Visual thinking can be expressed in many ways. Graphic organizers are one way for visual thinkers to arrange their ideas. There are unlimited ways to express these visual ideas. Graphic organizers have many names including visual maps, mind mapping, brainstorms (idea showers) and visual organizers, or whatever other name you wish to give them...but graphic organizers are basically visual ways to represent information. I have a number of different organisers, which I annotate as simple diagrams or for more complex drag and drop activities in SmartNotes.
There are literally dozens upon dozens of versions of graphic organizers; there are almost as many books, manuals, and guides, not to mention websites that can give you a whole range of examples. For our purposes I use thinking skill triangles, venn diagrams, chain of events, simple KWL tables, reliability squares, pie charts and many others including zones of tolerance.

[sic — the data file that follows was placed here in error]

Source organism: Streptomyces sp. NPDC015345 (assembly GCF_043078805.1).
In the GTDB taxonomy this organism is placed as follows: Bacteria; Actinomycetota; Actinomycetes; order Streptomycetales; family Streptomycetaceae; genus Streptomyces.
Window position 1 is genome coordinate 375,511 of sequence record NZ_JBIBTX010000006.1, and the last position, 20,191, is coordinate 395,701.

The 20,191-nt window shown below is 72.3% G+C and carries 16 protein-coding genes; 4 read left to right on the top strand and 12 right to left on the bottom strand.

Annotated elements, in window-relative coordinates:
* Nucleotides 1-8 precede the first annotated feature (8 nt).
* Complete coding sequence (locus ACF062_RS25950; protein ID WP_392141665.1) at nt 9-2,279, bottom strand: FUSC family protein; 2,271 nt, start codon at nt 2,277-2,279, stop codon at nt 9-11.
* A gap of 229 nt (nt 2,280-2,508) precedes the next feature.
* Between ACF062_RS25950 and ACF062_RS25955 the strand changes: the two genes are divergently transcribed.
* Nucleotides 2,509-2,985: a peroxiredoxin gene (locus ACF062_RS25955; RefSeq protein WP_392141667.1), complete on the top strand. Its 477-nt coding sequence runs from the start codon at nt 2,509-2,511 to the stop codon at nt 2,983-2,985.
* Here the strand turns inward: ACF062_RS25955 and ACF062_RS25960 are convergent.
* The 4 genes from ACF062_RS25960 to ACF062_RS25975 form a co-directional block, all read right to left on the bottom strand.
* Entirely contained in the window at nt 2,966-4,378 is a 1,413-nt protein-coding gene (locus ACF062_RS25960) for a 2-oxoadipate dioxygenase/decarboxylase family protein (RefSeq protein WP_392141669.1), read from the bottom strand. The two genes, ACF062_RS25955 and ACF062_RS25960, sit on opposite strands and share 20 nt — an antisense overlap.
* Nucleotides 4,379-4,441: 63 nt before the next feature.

How Do They Work?
Since you know that some of your students are visual learners, and that a picture is worth a thousand words, then you should have in your toolbox some ways to organize ideas, facts, and concepts graphically.
Using boxes, circles, ovals, rectangles, and other shapes, not to mention lines for connecting, students can show information according to its level (main ideas, subtopics, details or elaboration, and so on). They can show how two ideas compare to one another (as in a Venn Diagram) or comparison alley. They can trace the order, sequence, or stages of a process in a cause and consequence diagram. They can be used to show how characters in a historical situation or story work with and relate to one another.